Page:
I’ve been a bit obsessed with the forest plot for, I’d guess, close to 20 years. Partly because I love pictures, partly because the forest plot can tell us so much. I regard it as the beautiful face of meta-analysis. These days it’s probably the beautiful face of Open Science. Consider this forest plot, which is part of Figure 9.7 from ITNS.
The data are from Calin-Jageman and Caldwell (2014) and we discuss the example on pp. 239-243 of ITNS. The first six studies are from one lab and are estimates of the extent to which various superstitious beliefs can enhance performance. Even a quick glance raises concerns–there seems to be insufficient variability from study to study and, what’s more, they all achieve statistical significance, mostly be a small amount.
The picture of those six studies alerts us to possible p-hacking and/or selection of results. The six results simply look too good, from the traditional NHST perspective in which p values matter.
The last two studies, by Bob’s group, are preregistered replications, carefully designed to be as similar as possible to the top study, but with larger samples. There is a strong suggestion that we have a clear case of failure to replicate, and the effect is actually of negligible size–although we can’t, of course, rule out the possibility of some unknown moderator that accounts for the seeming difference between the first six and the last two studies.
So, with a little extra information (e.g., about preregistration or otherwise) the forest plot can be highly informative, and summarise what a research literature has to say on a research question of interest.
Back around 2001 I had built the first version of ESCI meta-analysis. I decided that meta-analysis is sufficiently important, and the forest plot sufficiently simple, to include it in my intro statistics & design course. My beginning first year undergraduates (i.e., freshmen) thus encountered the forest plot–and meta-analysis–about two months in.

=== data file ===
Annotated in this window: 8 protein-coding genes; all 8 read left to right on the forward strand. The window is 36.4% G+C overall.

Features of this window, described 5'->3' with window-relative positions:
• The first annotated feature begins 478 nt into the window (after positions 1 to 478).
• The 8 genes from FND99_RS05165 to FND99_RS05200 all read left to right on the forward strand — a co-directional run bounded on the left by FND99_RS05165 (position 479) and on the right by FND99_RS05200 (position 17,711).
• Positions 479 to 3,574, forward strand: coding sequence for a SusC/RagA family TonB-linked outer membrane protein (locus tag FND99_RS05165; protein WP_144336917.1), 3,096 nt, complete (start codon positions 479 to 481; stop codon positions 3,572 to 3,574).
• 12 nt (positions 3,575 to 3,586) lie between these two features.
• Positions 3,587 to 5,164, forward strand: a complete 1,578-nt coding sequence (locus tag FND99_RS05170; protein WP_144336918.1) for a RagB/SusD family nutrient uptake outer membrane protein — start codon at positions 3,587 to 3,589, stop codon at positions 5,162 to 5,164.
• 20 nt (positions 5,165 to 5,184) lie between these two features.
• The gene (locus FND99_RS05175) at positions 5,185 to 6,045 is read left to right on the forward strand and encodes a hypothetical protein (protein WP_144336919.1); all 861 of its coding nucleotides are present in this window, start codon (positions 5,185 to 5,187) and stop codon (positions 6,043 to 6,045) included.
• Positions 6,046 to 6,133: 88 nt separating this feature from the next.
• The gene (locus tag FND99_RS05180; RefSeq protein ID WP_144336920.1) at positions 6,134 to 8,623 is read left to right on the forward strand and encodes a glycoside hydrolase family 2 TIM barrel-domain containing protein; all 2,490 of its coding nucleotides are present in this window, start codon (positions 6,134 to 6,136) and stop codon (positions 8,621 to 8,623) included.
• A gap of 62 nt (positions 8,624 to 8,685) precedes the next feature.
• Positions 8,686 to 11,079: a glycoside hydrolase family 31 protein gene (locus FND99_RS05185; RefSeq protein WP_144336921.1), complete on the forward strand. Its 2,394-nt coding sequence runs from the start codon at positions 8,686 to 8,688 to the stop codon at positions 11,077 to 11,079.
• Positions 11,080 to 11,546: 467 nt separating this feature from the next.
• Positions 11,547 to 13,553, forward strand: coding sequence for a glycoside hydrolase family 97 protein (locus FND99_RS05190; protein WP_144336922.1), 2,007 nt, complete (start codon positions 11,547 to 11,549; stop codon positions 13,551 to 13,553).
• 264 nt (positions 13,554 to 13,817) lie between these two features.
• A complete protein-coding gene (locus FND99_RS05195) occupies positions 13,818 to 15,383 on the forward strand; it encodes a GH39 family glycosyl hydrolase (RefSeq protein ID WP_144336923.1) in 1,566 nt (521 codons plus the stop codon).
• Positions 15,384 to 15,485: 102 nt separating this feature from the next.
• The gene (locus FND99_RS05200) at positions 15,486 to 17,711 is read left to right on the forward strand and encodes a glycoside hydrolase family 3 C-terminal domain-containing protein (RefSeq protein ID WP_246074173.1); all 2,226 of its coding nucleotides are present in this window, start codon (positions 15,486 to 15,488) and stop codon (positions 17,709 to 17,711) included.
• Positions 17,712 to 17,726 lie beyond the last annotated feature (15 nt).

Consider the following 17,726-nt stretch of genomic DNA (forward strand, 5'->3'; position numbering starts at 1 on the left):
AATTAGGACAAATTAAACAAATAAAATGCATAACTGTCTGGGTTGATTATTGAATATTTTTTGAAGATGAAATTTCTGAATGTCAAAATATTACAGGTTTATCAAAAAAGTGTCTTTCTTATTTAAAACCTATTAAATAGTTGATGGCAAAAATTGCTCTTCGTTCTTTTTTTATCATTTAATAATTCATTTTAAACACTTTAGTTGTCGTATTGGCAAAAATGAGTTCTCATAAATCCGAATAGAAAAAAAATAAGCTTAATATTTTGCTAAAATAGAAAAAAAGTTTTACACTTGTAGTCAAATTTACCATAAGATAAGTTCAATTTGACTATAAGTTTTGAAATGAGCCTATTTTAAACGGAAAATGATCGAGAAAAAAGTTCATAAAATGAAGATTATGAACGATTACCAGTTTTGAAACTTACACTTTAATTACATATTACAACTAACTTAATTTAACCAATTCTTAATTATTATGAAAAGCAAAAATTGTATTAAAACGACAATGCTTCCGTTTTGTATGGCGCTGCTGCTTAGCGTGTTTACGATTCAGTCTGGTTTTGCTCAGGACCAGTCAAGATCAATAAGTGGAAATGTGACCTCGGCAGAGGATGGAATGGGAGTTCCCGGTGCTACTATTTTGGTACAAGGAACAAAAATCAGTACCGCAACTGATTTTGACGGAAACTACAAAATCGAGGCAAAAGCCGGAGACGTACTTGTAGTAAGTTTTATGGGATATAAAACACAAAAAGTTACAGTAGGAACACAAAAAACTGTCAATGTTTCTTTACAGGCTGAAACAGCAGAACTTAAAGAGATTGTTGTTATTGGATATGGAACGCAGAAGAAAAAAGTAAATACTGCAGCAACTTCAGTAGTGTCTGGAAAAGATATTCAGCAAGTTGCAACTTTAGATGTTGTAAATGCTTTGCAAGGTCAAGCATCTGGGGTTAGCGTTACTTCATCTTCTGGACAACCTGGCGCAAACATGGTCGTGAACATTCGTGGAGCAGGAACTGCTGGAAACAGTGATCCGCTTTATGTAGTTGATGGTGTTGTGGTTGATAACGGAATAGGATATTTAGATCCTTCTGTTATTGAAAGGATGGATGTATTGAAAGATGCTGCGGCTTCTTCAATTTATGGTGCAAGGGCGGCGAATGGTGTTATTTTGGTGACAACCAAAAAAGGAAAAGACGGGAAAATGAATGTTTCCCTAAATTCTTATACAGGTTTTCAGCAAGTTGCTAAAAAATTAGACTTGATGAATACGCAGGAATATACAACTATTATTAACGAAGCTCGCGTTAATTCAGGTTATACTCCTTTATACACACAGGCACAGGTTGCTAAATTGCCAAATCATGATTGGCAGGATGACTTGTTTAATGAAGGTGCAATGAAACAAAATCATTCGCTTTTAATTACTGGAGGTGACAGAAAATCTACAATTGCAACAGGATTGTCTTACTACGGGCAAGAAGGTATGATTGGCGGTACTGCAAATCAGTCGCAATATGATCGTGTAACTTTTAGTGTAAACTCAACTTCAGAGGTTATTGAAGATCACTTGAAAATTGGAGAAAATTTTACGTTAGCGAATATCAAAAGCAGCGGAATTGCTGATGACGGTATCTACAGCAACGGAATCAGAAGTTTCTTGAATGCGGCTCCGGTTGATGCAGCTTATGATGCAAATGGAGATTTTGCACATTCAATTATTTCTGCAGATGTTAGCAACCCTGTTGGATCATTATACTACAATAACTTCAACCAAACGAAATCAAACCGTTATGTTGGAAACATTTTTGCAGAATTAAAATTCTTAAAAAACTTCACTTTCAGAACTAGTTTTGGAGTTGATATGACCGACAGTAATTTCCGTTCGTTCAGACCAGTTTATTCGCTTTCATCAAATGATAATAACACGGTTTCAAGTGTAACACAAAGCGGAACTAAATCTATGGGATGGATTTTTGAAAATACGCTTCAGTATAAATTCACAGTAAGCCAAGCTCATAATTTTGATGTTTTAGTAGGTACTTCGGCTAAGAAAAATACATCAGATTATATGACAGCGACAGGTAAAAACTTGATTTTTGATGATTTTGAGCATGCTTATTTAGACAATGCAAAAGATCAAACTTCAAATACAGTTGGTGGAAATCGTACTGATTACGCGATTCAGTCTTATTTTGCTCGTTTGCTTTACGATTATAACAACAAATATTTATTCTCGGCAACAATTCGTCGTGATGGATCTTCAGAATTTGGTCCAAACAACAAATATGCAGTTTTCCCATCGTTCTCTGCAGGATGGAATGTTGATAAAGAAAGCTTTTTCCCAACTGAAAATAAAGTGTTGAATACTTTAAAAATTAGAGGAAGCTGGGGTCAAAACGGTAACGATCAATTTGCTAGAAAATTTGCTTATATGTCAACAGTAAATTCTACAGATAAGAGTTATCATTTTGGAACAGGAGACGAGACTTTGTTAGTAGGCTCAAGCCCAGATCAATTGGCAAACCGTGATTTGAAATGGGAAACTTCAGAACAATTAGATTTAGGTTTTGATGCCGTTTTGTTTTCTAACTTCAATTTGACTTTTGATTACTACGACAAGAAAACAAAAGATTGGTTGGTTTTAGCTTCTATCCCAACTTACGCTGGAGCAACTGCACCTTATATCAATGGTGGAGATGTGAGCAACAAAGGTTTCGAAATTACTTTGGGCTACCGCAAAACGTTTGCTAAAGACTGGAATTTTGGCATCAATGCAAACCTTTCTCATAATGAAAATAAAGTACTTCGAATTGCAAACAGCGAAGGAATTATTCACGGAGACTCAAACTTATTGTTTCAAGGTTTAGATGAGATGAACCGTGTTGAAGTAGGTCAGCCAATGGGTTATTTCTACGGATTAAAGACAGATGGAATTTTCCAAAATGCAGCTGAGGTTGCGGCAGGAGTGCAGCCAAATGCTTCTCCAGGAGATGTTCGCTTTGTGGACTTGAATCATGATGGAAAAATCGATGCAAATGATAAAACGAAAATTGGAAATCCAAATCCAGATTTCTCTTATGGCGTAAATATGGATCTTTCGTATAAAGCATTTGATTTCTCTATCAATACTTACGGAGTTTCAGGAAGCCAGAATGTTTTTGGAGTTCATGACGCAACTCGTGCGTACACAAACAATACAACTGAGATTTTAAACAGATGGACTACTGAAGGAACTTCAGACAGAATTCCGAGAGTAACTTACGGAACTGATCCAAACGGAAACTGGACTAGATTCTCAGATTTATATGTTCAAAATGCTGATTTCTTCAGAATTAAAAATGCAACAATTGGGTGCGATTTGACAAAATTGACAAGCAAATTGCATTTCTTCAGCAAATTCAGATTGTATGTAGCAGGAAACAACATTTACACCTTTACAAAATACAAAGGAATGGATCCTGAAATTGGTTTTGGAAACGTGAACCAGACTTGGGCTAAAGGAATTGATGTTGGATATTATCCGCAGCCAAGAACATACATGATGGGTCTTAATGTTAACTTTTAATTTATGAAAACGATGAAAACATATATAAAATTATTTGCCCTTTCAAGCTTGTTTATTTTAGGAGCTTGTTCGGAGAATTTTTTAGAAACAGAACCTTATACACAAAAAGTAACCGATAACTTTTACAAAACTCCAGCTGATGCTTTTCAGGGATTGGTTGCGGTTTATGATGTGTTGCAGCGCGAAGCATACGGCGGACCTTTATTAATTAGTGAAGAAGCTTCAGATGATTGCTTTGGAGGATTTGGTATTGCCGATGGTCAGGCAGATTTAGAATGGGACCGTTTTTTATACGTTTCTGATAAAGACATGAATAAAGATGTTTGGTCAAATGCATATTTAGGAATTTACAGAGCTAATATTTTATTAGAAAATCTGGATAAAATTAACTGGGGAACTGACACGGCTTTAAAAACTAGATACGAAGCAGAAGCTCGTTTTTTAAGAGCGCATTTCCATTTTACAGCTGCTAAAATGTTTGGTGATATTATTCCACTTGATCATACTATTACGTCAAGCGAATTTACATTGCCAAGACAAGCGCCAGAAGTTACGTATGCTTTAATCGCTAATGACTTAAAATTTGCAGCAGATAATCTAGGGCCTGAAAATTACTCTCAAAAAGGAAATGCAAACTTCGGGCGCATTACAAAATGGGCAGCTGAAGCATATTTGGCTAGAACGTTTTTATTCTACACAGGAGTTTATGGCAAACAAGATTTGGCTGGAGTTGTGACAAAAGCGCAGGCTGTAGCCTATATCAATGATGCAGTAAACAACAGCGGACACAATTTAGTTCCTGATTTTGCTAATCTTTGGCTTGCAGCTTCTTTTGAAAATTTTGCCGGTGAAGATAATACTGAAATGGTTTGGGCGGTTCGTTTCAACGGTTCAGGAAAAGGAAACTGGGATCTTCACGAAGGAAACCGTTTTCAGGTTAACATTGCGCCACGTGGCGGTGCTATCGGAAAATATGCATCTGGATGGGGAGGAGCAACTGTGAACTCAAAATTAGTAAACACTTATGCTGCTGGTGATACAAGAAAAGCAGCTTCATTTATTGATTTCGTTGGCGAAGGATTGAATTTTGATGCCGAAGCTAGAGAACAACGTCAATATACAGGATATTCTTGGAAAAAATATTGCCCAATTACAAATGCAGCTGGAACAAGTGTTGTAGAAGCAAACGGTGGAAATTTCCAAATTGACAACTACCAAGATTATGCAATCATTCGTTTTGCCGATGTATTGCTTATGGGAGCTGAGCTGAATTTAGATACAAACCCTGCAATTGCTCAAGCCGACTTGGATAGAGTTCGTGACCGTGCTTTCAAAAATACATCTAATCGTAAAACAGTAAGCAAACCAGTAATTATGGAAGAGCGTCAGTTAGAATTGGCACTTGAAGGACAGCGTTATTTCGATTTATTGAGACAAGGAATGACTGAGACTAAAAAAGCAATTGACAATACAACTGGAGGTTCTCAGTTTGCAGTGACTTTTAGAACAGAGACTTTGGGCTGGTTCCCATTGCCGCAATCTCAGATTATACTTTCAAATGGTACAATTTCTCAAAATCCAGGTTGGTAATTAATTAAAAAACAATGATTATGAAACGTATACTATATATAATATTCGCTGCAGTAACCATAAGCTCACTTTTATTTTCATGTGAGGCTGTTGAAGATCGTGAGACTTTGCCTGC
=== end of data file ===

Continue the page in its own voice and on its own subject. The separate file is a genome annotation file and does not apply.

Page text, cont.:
It turned out to be a great teaching moment for me. Not very often (in my experience anyway) do students say ‘ok, that all makes sense, no big deal’. Being newbies, they couldn’t worry that no textbook included meta-analysis, that back then many researchers regarded it as the province of technical experts, and that journals were only beginning to publish meta-analytic reviews.
After developing ESCI and my teaching approach for a couple of years I presented a paper at ICOTS7, the International Conference on Teaching Statistics, in Brazil in 2006. My paper is titled META-ANALYSIS: PICTURES THAT EXPLAIN HOW EXPERIMENTAL FINDINGS CAN BE INTEGRATED and is here.
Reading that short and simple paper now is nostalgic for me. It foreshadows many of the main issues we discuss in Chapter 9 in ITNS, although of course not Open Science and preregistration.
I’m hoping that teaching meta-analysis, probably by way of simple forest plots, is now becoming widespread. The simplest forest plot in ITNS is Figure 1.4 which appears as early in the book as p. 11.
In our symposium at APS next May my contribution is titled Open Science Is Best Practice Science, with an emphasis on teaching. One thing I plan to talk about is the value of the forest plot for presenting an introduction to meta-analysis and Open Science.
I’m therefore keen to hear from anyone with thoughts about, or experience of, using forest plots in the intro statistics and/or design course. If you would care to, please make a comment below to this post. Many thanks!
Calin-Jageman, R. J., & Caldwell, T. L. (2014). Replication of the Superstition and Performance Study by Damisch, Stoberock, and Mussweiler (2010). Social Psychology, 45(3), 239–245. https://doi.org/10.1027/1864-9335/a000190